The Fast Escape opens with the swirling atmospheric track "The Welcoming," which welds a somber piano to feedback and vocals that start out slightly muffled and build to a haunting echo that rides out on a cello. Next up is the hard-driving "Until We Crack," which matches a soaring chorus to the sort of bombast that Coldplay stole several times over and watered down along the way.

The whole record rides on an unassailable backbone of solid drums and meaty guitars. Source Victoria slow it down and speed it up, set fire to songs and let things dissipate into air like smoke, but the band never drops that backbone.

"Miss Spiritual Tramp Of 1948" is an out-and-out rocker, clocking in at under 3 minutes and sounding about ready to hit the top of the charts in a world where the masses bothered to listen to good music. "Heartless Boy" adds an existential ache to the mix, driven by shimmering guitars and a rolling drumbeat.

Take advantage now of the band's generosity and head on over to Source Victoria's Web site to grab this record FOR FREE. That's right, no gimmicks or anything, just a download link for high-quality files, complete with album art. Just click on the words "take the fast escape."

Source Victoria - Miss Spiritual Tramp Of 1948
The Fast Escape album

Sunday, May 11, 2008

Blame It On Gravity out this week

I've spent a good bit of today revisiting my Old 97's albums in anticipation of Blame It On Gravity, the new record that hits stores Tuesday.

I'm probably a rarity among Old 97's fans in that I don't have a strong preference one way or the other for their more honky-tonk type stuff or the poppier later records. As far as I'm concerned, the stylistic changes were always kind of overstated anyway and whether it was a twangier song or one with more straightforward guitar licks, the hooks showed up no matter what.

The Old 97's hit me at a perfect time, when I was drawing in alt-country bands as fast as I could. I kinda took a back door into indie rock, following Wilco straight through and wound up in a whole different scene. But for several years, any good rock with a bit of twang was something that just sounded amazing to me. And the thing of it is, there was a core group of bands that really seemed like they couldn't do any wrong for several years. Wilco, Jayhawks, Whiskeytown, Old 97's, Richard Buckner, Alejandro Escovedo... the late 1990s to early 2000s were rich with great albums.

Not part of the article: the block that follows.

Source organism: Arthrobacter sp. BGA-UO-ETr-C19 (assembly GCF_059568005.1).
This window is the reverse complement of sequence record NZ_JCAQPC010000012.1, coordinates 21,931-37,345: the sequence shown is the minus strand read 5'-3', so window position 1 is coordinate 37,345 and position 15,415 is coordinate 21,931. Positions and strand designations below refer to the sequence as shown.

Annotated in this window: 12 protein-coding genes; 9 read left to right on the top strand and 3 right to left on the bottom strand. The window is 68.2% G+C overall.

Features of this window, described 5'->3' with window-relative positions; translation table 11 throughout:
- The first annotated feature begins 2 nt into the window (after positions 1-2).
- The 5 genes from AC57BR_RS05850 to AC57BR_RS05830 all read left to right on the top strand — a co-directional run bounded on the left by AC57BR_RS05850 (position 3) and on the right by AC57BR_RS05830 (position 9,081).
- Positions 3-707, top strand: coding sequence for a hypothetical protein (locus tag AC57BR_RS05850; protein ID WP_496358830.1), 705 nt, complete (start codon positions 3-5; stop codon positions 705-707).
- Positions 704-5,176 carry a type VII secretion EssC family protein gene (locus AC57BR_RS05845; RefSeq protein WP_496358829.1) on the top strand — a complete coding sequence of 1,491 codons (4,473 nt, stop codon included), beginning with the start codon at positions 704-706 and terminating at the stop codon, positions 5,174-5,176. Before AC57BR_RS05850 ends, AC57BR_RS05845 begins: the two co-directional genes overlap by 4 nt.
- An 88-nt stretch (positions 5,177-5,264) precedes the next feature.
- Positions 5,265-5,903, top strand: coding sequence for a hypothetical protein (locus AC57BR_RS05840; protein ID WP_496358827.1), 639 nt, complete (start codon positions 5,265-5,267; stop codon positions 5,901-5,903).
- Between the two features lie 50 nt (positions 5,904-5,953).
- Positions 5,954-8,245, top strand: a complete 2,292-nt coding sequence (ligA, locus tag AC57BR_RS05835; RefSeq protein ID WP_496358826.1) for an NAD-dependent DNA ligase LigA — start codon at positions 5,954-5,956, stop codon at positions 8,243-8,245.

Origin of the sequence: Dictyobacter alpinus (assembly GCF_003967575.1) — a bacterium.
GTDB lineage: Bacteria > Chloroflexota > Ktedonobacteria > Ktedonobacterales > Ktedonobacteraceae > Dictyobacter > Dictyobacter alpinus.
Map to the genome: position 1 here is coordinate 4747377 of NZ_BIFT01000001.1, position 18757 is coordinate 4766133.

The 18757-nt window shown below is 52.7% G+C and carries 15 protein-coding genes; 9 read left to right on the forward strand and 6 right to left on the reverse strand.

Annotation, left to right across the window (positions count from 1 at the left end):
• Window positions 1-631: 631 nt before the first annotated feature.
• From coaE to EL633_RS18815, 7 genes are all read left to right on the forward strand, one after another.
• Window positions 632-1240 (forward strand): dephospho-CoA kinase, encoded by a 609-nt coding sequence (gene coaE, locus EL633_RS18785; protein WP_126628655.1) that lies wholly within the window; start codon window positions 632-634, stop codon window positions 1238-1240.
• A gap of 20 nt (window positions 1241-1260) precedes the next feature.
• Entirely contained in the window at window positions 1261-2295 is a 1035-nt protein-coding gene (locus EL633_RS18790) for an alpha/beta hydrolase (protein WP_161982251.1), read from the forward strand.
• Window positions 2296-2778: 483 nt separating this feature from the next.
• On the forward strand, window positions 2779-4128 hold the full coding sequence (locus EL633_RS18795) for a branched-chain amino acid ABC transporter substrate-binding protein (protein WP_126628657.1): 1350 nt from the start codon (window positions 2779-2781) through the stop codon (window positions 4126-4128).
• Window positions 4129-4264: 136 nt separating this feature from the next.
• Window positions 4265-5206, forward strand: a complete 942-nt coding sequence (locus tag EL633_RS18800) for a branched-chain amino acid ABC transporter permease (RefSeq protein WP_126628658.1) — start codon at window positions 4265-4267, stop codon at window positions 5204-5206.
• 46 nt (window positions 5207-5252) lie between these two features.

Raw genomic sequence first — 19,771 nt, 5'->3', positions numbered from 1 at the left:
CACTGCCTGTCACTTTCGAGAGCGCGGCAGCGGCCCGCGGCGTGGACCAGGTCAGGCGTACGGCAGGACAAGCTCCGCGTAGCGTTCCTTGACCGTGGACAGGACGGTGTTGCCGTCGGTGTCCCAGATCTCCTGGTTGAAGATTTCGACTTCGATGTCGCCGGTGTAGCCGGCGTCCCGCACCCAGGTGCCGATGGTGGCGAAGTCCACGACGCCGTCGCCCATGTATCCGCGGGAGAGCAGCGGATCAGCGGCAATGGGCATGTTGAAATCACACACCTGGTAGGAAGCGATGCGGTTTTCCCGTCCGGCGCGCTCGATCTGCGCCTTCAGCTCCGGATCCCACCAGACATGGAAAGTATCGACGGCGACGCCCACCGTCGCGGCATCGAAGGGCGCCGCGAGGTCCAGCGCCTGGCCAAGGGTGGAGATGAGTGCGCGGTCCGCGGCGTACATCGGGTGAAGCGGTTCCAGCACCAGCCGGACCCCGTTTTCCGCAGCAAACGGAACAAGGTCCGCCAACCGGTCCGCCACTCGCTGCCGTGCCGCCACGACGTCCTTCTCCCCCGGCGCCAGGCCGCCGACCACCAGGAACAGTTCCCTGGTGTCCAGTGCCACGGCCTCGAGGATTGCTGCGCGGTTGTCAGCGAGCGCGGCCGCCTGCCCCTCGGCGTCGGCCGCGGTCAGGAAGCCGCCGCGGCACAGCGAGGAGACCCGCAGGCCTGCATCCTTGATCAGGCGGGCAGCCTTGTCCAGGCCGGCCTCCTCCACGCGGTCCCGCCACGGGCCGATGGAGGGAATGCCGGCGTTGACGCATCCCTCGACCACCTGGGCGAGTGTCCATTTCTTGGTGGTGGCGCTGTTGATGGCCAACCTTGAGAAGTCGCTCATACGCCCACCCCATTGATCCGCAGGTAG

And screw any notion that it was all a fad or a trend. Whatever terminology people tried to lasso bands with was the only thing that's faded. Alt-country as a term may be dead, but so is alternative. It's all somebody in marketing who misunderstood the music to begin with.

But back to the Old 97's specifically: I lived on Satellite Rides for most of 2001. That record took me through six months living in Phoenix and right back home. It's great for driving, for sitting on the porch, for headphones, for everything. Four or five songs off that record ended up making it onto mixes, a feat matched just a handful other records (Yankee Hotel Foxtrot, Ruby Vroom, Darkness on the Edge of Town).

At the very tail end of my Phoenix experiment, the Old 97's rolled through the Valley and I got to catch them at the sadly long-gone Nita's Hideaway. I remember Rhett kept flinging his sweaty bangs out of his face, over and over and whenever Murray took lead vocals he looked like he was living his dream. I hung around and got some autographs on the ticket stub. The Old 97's were are as energetic as anybody on stage and you could tell there was a purity to their recording process because the songs were never labored live. I've since seen the live DVD and bought the live two-disc album and there's no doubt that's where their strengths really are.